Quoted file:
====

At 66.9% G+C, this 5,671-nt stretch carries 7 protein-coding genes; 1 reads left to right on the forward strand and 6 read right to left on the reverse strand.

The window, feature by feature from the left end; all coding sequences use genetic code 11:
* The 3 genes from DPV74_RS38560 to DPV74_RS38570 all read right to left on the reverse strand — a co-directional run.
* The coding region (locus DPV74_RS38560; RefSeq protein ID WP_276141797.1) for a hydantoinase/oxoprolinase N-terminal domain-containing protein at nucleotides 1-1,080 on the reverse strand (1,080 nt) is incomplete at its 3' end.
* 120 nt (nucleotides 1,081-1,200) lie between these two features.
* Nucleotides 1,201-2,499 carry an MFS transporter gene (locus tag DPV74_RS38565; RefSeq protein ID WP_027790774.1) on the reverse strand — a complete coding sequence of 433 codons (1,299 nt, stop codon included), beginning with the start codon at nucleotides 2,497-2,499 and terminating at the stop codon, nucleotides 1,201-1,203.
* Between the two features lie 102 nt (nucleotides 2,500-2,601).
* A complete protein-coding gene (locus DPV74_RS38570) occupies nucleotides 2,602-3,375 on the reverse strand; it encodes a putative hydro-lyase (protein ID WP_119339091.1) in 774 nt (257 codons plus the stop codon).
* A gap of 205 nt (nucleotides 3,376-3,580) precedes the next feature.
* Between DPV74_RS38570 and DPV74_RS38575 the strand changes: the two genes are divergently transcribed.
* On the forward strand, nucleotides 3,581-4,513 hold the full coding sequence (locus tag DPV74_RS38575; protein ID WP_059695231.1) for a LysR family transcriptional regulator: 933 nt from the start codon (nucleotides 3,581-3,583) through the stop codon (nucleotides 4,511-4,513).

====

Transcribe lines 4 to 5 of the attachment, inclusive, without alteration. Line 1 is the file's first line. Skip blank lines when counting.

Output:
* The coding region (locus DPV74_RS38560; RefSeq protein ID WP_276141797.1) for a hydantoinase/oxoprolinase N-terminal domain-containing protein at nucleotides 1-1,080 on the reverse strand (1,080 nt) is incomplete at its 3' end.
* 120 nt (nucleotides 1,081-1,200) lie between these two features.